The first, and largest cause of delays, was my client and the server working to authenticate me using 'GSSAPI' (Kerberos) authentication. That seemed to be a good 15-18 seconds of the delay. I fixed this problem by adding a configuration file for my user that disabled GSSAPI authentication for the host. The file I added is ~/.ssh/config and I created it to read:
Host -host-name-here-
 GSSAPIAuthentication no
 GSSAPIKeyExchange no
Where -host-name-here- is replaced with the name of the host so that it matches whatever you type into the ssh command. If you want to disable GSSAPIAuthentication for all hosts you can use an asterisk '*' as a wildcard host name.

That took the delay down to about a second or two. Based on another hint found in this forum, I discovered that the Mac also tries to negotiate with the server through both IPv4 and IPv6 channels. This server doesn't do IPv6 so I changed my ssh config to read:
Host -host-name-here-
 GSSAPIAuthentication no
 GSSAPIKeyExchange no
 AddressFamily inet
This forces ssh to use only IPv4 and made my ssh connections almost instantaneous.

[crarko adds: I haven't tested this one.]
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Automatically update locate db on-demand UNIX
This hint provides a method to automatically insure that the locate db is not too old (but only) whenever you use the locate command (in Terminal or a script).

The hint:
  • a) uses sudo to update the db as root,
  • b) assumes you're using bash as your shell interpreter,
  • c) sets an alias so as to be transparent,
  • d) adds "-i" to your locate command, making it case-insensitive,
  • e) considers the db outdated if it's older than an hour, (actually 3600 seconds, which you can change of course.)
Using your favorite text editor add the following line to the file called ~/.bash_profile. It's inside your Home directory as indicated but hidden. If it doesn't already exist you can create a new text file and save it to that path and name.
alias locate='if [ $((`date +%s`-`eval $(stat -s /var/db/locate.database); echo $st_mtime`)) -gt 3600 ]; then echo "locate: db is too old!">/dev/stderr; sudo /usr/libexec/locate.updatedb; fi; locate -i'

[crarko adds: Note that in creating the command alias you slightly change the meaning of the locate command; you can use a different alias if you want to keep both ways around and update manually. You lose some of the value of the hint if you do that.]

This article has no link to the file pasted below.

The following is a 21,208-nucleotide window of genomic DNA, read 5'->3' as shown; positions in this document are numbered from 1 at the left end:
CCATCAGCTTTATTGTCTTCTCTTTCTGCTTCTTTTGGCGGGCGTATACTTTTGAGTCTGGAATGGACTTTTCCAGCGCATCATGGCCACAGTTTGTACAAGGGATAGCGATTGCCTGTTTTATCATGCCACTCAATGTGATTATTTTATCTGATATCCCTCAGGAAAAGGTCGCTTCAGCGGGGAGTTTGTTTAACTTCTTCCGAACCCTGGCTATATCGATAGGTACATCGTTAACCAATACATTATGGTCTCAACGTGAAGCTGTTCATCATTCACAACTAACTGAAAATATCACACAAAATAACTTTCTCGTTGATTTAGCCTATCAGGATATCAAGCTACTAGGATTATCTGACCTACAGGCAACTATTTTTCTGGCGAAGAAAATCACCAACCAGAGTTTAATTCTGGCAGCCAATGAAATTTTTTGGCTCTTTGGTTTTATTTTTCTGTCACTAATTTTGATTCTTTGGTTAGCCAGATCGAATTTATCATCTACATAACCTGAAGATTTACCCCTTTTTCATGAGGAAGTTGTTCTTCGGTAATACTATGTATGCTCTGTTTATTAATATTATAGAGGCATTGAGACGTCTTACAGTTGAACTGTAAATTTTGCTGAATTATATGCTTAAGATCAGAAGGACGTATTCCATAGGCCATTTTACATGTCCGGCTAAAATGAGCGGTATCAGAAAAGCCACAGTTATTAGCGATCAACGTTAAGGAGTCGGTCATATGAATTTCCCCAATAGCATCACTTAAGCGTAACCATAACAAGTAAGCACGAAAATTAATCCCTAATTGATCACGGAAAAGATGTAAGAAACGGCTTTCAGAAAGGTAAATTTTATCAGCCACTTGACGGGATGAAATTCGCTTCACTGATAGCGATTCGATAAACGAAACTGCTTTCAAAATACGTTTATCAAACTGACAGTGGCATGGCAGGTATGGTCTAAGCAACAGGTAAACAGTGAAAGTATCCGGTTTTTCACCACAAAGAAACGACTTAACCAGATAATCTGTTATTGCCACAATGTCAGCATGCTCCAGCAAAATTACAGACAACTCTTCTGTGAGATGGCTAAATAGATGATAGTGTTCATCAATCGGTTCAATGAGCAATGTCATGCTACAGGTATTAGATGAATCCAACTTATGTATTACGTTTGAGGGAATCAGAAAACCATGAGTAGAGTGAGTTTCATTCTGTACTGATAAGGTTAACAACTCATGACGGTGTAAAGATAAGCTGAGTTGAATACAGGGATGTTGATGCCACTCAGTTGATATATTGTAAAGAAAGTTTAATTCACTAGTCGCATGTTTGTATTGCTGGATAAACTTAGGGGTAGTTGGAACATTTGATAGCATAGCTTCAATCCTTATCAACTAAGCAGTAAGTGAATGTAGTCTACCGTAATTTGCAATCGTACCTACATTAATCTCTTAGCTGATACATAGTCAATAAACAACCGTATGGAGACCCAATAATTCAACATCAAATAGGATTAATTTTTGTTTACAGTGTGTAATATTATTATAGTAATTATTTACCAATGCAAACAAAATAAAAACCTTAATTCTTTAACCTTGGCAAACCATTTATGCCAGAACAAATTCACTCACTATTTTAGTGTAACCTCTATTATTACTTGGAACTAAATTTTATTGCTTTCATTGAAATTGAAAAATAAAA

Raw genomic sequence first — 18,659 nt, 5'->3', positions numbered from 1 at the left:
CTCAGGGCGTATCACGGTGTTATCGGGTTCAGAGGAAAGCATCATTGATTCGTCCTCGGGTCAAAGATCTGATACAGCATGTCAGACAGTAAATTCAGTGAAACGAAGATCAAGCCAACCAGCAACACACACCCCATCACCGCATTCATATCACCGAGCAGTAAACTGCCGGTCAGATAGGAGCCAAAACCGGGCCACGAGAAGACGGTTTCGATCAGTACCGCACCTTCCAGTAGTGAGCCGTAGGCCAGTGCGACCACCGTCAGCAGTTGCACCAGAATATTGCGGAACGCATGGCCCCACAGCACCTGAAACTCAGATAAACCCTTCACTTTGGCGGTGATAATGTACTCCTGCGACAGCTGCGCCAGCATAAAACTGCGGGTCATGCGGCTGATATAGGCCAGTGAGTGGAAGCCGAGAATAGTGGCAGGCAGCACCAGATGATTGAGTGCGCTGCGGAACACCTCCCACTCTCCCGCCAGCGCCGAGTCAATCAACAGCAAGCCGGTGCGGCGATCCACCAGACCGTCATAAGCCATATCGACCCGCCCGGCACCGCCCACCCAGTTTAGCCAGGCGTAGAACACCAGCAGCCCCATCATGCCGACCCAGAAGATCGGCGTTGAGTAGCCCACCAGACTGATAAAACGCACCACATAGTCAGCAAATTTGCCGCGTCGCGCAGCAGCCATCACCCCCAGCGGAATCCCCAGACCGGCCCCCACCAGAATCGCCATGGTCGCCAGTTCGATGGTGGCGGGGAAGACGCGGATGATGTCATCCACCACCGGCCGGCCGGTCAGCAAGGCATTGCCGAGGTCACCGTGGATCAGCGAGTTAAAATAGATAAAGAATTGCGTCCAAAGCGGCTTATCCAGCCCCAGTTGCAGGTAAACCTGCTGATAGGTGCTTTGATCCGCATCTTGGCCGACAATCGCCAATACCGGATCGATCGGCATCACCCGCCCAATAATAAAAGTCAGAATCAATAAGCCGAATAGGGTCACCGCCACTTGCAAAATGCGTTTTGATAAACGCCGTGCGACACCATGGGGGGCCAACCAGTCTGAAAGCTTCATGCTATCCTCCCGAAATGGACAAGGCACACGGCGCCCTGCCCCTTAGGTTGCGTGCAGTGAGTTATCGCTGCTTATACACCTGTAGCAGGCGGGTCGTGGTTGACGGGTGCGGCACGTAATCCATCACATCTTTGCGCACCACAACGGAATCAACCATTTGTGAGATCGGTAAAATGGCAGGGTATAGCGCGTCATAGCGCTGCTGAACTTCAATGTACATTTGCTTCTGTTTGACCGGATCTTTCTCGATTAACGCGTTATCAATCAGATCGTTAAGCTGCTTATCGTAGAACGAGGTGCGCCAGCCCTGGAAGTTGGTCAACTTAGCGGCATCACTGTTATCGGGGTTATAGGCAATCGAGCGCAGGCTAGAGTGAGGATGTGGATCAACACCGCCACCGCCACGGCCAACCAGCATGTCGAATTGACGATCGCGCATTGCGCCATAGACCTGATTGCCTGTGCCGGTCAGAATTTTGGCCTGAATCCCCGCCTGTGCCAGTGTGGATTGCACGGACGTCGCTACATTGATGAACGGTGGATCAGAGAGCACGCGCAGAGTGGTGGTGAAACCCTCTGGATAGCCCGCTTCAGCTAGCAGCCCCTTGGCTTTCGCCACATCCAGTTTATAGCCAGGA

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10.7: View Linux SMB servers in Path Finder UNIX
I use Path Finder for some fancier features, but since upgrading to Lion, I could not see my Linux SMB server in the side panel. After waiting for their Lion patch with no change, I figured out a very simple solution.

For whatever reason, Path Finder can't find or list Samba servers like it did in Snow Leopard. But, if you either install or modify an Avahi daemon on the SMB server, and advertize SMB services, Path Finder will see the server again.

After installing the Avahi daemon in a manner appropriate for your distribution, just create and save this simple file to /etc/avahi/services (on the server):
<?xml version="1.0" standalone='no'?>
<!DOCTYPE service-group SYSTEM "avahi-service.dtd">

   Samba Shares on %h
   
       _smb._tcp
       139
This worked as is for me, and the server popped up in Path Finder within seconds, and remains in the side panel even after all the shared mounts were removed.

Hope this helps someone else who is sick of opening a Finder window just to connect to another share, or is sick of hitting Command-K every few minutes.

[crarko adds: I haven't tested this one. I'd guess this is because Lion no longer uses Samba for SMB support. Note: there was originally a link in the hint to a Gentoo Linux wiki as a source for this fix, but that site seems to have crashed. Avahi is a multicast DNS zeroconf (Bonjour-compatible) service discovery system. As the hint suggests, you should be able to find it for most Linux distributions.]
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Automatically cd to active Finder directory in new Terminal window UNIX
There exist small apps that will open a new Terminal window or tab and automatically cd to the directory of the active Finder window. This hint describes a way to have the Terminal always cd to the directory of the active Finder window whenever you open a new Terminal window or tab -- without the use of an app or any other third-party solution.

In other words, whenever you open a Terminal window or tab, if there is an open Finder window, the Terminal will start in the directory shown in the Finder window.

To make this happen, all you need to do is add the following line somewhere in your .bash_profile file in your home directory:
cd `osascript -e 'tell application "Finder" to if window 1 exists then if target of window 1 as string is not ":" then get POSIX path of (target of window 1 as alias)'`
To edit your .bash_profile file, open Terminal and enter the command:

open ~/.bash_profile -a TextEdit